For Kirkuk Aficionados

· dKo journal, Edgewise, Paleoblogs

An email yesterday triggered my continuing Kirkuk obsession. So…
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David,
Has the major fight over Kirkuk begun?
Ever since you wrote about it (was it two or three years ago?) that I’ve been waiting for the perfect storm to begin.
http://news.yahoo.com/s/ap/20070716/ap_on_re_mi_ea/iraq
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Reply:
[Why am I still so up on this? Because, I’ve imposed a self-discipline on my vanity-punditry, restricting it to this, Centrifuges, and Unlawful Enemy Combatants.]
It is heating up, isn’t it? And, my narrow-focus speculation-intensity has by now become kind of weirdly intricate. To wit:
The closer it gets to actual annexation, the more the level of violence will rise. An anti-annexation consensus among all the other fighting forces is emerging–the non-Moktada Shiites (i.e., under the Hakim leadership) may be forced by competition to fall into line–and Maliki says the Surge is driving violence North and away from Anbar anyhow.
The referendum is scheduled constitutionally for December, and Maliki says it will go ahead. That would require a census very soon. I’d guess the opposition will make that impossible, by killing the personnel, blowing up offices, etc. Then the Kurds would probably move unilaterally.
It will go a little differently if the Kurds agree to a delay, though I don’t think they can sign on to an oil law–which determines the crucial control of the contracts on new oil–without owning Kirkuk. And they will be pressed to move, with or without a referendum (i.e., moving in a governmental structure in de facto annexation) sometime before the US withdrawals in the Winter/Spring.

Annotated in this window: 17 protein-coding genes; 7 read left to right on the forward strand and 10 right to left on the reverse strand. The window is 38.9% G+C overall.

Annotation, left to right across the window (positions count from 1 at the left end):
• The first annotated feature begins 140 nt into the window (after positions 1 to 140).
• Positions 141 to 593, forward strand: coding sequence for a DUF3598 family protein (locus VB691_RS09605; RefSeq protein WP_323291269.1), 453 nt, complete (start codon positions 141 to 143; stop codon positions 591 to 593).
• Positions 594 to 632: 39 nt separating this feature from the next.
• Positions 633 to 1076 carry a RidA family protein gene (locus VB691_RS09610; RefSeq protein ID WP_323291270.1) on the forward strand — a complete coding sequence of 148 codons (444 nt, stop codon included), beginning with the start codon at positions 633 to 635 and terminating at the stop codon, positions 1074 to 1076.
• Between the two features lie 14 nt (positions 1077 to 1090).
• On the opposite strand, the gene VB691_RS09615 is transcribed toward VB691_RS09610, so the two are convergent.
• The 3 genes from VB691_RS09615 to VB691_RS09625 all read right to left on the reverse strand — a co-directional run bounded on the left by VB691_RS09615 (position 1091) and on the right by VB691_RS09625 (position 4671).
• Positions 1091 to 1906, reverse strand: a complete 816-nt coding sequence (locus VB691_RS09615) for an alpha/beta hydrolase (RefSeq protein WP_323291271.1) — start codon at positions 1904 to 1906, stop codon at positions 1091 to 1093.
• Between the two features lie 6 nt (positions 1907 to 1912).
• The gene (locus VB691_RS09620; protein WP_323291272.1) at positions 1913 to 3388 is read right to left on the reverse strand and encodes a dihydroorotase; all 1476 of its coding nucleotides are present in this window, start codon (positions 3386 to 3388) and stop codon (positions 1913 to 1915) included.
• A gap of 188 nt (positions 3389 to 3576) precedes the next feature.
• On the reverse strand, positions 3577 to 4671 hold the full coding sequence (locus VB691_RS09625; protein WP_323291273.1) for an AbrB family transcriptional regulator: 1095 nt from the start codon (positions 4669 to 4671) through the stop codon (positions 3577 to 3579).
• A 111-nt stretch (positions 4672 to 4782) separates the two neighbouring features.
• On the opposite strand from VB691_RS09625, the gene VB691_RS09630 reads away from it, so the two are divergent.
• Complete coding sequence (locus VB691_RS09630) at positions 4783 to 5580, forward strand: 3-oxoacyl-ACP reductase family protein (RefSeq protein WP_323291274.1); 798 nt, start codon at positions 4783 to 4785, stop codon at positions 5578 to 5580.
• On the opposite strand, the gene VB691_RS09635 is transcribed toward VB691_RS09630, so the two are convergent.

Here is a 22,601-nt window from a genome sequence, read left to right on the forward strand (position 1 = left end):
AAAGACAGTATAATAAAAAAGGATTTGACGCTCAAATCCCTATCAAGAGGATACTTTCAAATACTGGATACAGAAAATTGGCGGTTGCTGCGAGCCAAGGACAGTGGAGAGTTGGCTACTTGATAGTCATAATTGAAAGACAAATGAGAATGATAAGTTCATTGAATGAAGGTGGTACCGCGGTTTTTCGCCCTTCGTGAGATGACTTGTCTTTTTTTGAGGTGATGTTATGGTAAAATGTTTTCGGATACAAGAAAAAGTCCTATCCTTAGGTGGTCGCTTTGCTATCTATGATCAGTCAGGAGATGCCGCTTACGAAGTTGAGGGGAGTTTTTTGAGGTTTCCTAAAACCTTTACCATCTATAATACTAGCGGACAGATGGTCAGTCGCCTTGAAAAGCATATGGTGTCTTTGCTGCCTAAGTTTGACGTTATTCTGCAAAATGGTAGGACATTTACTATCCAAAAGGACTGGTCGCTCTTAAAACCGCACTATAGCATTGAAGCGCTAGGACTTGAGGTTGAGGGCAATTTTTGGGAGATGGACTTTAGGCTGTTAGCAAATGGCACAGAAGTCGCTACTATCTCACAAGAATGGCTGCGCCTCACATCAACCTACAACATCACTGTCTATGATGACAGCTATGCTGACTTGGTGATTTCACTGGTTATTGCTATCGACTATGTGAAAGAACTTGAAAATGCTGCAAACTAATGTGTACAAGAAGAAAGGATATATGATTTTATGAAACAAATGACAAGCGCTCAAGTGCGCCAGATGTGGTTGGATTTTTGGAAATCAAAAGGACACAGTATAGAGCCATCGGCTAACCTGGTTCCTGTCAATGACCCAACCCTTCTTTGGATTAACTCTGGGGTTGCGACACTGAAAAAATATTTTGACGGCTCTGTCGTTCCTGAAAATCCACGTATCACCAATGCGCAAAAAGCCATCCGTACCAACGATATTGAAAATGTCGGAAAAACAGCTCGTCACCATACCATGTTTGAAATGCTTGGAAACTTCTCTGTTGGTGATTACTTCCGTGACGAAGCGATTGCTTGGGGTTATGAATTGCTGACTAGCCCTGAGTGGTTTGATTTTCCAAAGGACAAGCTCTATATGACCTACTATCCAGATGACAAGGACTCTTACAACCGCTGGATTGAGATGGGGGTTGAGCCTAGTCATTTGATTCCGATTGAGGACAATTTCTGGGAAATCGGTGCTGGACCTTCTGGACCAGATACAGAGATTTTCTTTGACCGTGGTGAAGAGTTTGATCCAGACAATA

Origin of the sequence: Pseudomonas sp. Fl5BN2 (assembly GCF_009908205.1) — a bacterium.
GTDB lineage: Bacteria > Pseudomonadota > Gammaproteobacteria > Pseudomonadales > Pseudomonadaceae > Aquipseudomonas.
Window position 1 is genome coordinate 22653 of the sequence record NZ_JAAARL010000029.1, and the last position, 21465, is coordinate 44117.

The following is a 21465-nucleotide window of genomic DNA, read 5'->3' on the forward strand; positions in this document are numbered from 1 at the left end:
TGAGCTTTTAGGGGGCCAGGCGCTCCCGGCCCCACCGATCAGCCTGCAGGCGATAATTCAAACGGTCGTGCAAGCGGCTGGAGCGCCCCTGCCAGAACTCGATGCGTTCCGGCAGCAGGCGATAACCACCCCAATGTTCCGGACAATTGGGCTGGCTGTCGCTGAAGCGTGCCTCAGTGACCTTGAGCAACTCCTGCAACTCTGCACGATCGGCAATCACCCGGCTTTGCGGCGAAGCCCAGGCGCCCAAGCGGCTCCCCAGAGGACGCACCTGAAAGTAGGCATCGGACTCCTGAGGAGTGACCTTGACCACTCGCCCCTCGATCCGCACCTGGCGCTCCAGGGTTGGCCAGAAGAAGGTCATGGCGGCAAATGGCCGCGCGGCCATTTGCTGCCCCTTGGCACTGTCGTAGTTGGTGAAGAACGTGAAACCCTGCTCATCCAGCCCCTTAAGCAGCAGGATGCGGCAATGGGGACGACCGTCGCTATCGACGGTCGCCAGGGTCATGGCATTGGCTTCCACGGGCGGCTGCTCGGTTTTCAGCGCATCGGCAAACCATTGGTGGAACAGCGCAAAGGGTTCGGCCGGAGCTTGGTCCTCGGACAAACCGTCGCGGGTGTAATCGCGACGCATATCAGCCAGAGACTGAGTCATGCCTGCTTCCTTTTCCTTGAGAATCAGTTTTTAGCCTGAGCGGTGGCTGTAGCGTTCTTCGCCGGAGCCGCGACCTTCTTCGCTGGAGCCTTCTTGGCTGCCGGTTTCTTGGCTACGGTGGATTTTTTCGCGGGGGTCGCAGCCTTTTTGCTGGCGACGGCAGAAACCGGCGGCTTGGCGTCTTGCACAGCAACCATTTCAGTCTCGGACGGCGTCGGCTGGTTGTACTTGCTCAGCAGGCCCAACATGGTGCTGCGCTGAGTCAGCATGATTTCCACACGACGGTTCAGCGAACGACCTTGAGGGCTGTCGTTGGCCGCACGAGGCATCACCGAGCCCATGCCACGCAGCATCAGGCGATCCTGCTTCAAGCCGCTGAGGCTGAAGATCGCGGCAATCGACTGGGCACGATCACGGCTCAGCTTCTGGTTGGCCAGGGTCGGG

A lot of the people in the US who want to “re-deploy,” mean move to Kurdistan. Because it is so peaceful, they say. But increasingly it won’t be, and it would require a politically implausible, hurried shift away from the supposedly all-important Baghdad “crackdown.”
If it occurred in the context of annexation, It would set the US squarely against all the Arabs in Iraq–which is not that different from the long-term alliance advanced by Iraq Study Group gurus, but it is supposed to be drawn-out, Saudi-backed, below the surface and subtle.
I think Turkey will do whatever they see as necessary to prevent annexation. Weapons, commandos, (aerial?) intelligence, logistics, at least. They’ll also open a “second front” in the North. Will they come in with the heavy infantry and fighter planes? Maybe I promised too much. We’ll find out.
It matters how heavy the Kurdish weaponry will be. What shape will Kurdish “counter-terror” repression begin to take? It is likely to be in a form that will set off both mainstream Arabs and Turkey. And any large-scale killings of Turkmen will put Turkish politics into a volatile frenzy, especially the still quasi-ruling military, whose controlling role in Turkish politics is currently up for grabs, with elections impending.
Stay tuned.